A couple of years ago I wrote about our need for an “opposing view reader" that would intentionally show us commentary from people with opinions different from our own. As far as I can tell relatively little progress has been made on this front.
Twitter, for instance, will generally recommend to me that I follow people who are like the people I am already following. So I was happy to see that there is at least some academic research on this topic. The Technology mentions a paper titled “Data Portraits: Connecting People of Opposing Views” that is available on arxiv. Unfortunately when I actually read the paper I found that n for their study was tiny (37!) and I don’t think supports the conclusions with any significance (their stats notwithstanding).
In my original post I failed to explain fully why this problem has been growing in importance. One of the fundamental forces of the Internet has been the unbundling of content. If you are reading this right now you are getting my opinion from my blog or in your Tumblr dashboard (or via a feed reader). The post stands by itself. Whatever I link to was chosen by me. Put differently, there is no context that could provide for an opposing view, no additional editorial or purposeful pairing by an editor.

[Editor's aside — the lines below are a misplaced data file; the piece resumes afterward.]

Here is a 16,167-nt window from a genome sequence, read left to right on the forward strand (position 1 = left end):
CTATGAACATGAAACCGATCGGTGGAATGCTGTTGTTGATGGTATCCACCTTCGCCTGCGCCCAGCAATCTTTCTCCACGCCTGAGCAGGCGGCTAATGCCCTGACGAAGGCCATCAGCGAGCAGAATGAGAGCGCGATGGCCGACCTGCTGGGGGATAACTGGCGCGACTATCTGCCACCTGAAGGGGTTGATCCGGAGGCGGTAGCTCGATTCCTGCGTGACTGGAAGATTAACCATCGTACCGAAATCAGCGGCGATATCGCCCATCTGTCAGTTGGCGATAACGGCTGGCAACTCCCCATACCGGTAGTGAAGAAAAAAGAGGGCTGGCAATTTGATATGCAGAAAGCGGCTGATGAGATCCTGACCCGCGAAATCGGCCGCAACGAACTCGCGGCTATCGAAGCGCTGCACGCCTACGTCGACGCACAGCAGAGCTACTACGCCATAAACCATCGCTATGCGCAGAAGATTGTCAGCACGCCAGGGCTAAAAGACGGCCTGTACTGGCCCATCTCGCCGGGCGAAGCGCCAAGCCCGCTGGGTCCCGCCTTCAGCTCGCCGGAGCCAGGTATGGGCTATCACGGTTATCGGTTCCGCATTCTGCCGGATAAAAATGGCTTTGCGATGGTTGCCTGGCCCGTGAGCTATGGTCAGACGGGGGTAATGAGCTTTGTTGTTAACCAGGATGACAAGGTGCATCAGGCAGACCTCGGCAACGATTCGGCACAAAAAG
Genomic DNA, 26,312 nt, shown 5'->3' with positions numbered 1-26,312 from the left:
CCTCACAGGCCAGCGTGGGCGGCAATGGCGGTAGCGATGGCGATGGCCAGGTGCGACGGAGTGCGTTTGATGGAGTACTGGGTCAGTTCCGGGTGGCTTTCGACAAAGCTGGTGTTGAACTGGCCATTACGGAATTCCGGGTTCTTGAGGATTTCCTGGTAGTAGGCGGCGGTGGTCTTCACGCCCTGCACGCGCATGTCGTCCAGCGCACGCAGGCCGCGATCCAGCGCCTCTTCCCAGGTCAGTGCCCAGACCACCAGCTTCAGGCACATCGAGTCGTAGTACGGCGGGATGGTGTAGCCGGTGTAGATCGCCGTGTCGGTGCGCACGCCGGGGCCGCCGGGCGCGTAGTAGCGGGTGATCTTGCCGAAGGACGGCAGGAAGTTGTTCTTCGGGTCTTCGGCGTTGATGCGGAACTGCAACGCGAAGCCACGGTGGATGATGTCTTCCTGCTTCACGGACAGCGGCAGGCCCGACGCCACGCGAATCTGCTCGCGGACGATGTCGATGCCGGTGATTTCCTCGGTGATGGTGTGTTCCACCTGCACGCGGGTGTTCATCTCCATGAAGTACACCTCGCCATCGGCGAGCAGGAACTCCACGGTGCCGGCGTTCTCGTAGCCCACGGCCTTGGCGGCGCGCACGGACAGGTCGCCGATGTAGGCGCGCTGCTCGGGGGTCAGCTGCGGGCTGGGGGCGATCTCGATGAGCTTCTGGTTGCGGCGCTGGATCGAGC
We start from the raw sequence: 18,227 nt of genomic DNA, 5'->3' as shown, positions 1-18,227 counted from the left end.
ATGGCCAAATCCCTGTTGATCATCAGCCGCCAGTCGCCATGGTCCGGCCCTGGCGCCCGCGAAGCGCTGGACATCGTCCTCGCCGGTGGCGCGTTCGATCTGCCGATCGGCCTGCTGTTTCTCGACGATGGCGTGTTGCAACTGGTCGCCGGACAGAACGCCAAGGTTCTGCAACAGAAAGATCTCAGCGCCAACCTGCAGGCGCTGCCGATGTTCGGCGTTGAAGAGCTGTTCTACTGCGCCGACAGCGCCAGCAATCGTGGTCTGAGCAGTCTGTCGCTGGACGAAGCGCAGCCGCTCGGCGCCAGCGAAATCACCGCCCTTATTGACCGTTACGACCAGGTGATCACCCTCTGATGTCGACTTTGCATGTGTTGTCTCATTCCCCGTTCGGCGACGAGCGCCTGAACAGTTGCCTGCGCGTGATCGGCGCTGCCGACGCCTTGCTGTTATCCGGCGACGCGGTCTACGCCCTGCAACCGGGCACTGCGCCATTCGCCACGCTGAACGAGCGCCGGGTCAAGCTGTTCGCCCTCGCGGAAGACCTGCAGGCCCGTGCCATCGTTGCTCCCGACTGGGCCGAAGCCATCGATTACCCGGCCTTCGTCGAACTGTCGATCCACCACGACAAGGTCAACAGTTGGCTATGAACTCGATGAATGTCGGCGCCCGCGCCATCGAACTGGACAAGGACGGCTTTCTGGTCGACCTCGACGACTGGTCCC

When you combine unbundling with a huge increase in available content, you wind up with a situation where someone could spend all their available time just reading content that will confirm their existing views. Existing recommendation and search algorithms are all built to re-enforce this by trying to present you with content (or people) that match your interests. That leads to what Eli Pariser has called the “filter bubble”.
I also should have given credit to my then fellow PhD student and now BU Professor Marshall van Alstyne who wrote an excellent paper on the subject as far back as 1996, titled “Global Village or Cyber Balkans?” (co-authored with Erik Brynjolffson). Here is a great quote from the introduction:
Information technology can link geographically separated people and help them locate interesting or compatible resources. Although these attributes have the potential to bridge gaps and unite communities, they also have the potential to fragment interaction and divide groups by leading people to spend more time on special interests and by screening out less preferred contact.
The paper itself is quite theoretical but I am pretty sure that today we could easily use Twitter data to examine the hypothesis.
If you know of a recommendation service that does in fact surface opposite views please let me know. I am also interested in additional research on the topic. In the meantime I am thankful for folks like David Pinsen whom I follow on Twitter and who routinely helps challenge my thinking.
Albert Wenger is a partner at Union Square Ventures. The original blog post was published on "Continuations". All contents are licensed as Creative Commons BY-NC-SA.